Casino workers share life inside Nevada's glitter

Though I grew up in Nevada, I never quite connected with the casinos. But five years ago I embarked on a documentary photo project. I wanted to find out who works in the casinos and what they had to say about their histories and work lives, their interests and dreams.

Many Nevadans have worked in casinos at one time or another. People have been waitresses, maids, dealers, either for a stint between other jobs, while going to school, or as a career. But like me, many other Nevadans - and most tourists - have no idea what goes on inside the glitter of the casino world.

When I started this project I discovered that not much had been written about casino workers. And when I began photographing and interviewing people they almost always said, "Gee, nobody ever asked me about my job before." They were eager to talk.

While spending time with 40 people working in 22 casinos across Nevada, I heard some pretty interesting, fresh ideas of life and work in the Silver State's main industry.

"When people hear you're a dancer your IQ drops to about 60 in their minds," said Karen Burns, a former showgirl, now a show producer. "They're surprised to hear I'm a local person, I've been married 20 years, I have a daughter, I taught high school, I run my own business."

"Casinos are constructed around addictions. They're a magnet for people who are in crisis or running away from something. You'll either find a new path or you'll have a breakdown," said blackjack dealer JoAnne Goena.

"You have to have a life away from the casino," said bellman Jerry Tiehm, who is a botanist in his off-time and has discovered 18 plants new to science. "Otherwise, it's going to get to you. Booze, clothes and casinos, to me it's just a waste of time. Most days I'm out the door at three in the afternoon, and I'm busy till ten-thirty at night. It's not a life to me. It's a job."

"It's my job to sell them something they weren't even thinking about, they don't really want and that doesn't even exist," said camera girl Stephanie Miller, of her work photographing showroom patrons.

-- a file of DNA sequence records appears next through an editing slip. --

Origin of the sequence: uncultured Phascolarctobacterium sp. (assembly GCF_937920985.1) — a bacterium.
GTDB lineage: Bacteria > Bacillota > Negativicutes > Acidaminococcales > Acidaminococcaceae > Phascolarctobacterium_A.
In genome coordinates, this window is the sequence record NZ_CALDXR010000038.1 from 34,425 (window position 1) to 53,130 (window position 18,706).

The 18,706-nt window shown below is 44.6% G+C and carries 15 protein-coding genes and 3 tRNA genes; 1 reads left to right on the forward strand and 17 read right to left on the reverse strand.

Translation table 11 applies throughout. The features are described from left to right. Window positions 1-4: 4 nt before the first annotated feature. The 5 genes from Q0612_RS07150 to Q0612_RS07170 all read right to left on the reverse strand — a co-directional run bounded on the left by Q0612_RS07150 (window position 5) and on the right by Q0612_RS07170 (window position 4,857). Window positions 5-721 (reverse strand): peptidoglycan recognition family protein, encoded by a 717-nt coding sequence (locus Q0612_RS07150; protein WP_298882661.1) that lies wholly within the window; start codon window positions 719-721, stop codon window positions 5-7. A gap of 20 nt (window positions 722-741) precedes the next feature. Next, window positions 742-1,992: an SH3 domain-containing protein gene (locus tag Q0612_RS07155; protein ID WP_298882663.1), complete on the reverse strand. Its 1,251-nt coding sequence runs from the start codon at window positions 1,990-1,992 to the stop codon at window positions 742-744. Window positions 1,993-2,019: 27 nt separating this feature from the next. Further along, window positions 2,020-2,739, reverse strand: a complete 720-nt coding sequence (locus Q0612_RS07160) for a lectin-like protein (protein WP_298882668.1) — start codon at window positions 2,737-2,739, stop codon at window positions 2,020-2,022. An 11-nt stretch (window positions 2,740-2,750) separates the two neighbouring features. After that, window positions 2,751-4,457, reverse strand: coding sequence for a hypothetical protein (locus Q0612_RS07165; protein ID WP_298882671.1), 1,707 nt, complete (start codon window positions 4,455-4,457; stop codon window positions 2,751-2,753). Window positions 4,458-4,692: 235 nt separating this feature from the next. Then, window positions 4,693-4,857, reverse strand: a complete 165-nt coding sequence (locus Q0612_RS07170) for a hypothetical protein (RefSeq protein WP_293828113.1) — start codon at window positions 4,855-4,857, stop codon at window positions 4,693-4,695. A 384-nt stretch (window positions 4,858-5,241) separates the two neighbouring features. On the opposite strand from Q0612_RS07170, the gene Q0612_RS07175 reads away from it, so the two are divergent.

"One reason I like working here is cause I see my hometown, you know. The majority of the cleaning department, everybody is Filipinos. Old people, old Filipinos, is so nice," floorsweeper Art Gonzales told me.

"If you watch the dealers long enough on these games, you could cut off their heads and know who you were looking at by the way they flick the cards," said security supervisor Fran Jordan.

"We are the only union hotel in town now," explained Shirley Robinson, a maid at Circus Circus in Reno. "When the whole town is union it's going to make it better for all of us."

"The Avi Casino has over 300 tribal members working. More of our children are in day care now because their parents are working. Now that we live back on the reservation my kids have a chance to learn the Mojave language from the elders," Teresa "Hipa" Bryan told me at the Fort Mojave Reservation.

"I feel that God meets people everywhere, and I see a lot of Christianity here, both in our customers and in our people," said Catholic layworker and pitboss Ellie Hays, who takes her vacations to Latin America where she "walks with the poor."

"The interesting thing about this job is when you knock on the door you never know whether the person on the other side has got a gun, it's a naked woman or both," said Mark Zartarian, a Las Vegas room service worker.

Kit Miller is a local photographer whose new book, "Inside the Glitter: Lives of Casino Workers" is now on sale at local bookstores. Photographs and stories from the book are on exhibit at the Nevada State Library and Archives. There will be a reception and book signing at the State Library on March 10, 5-7 pm.


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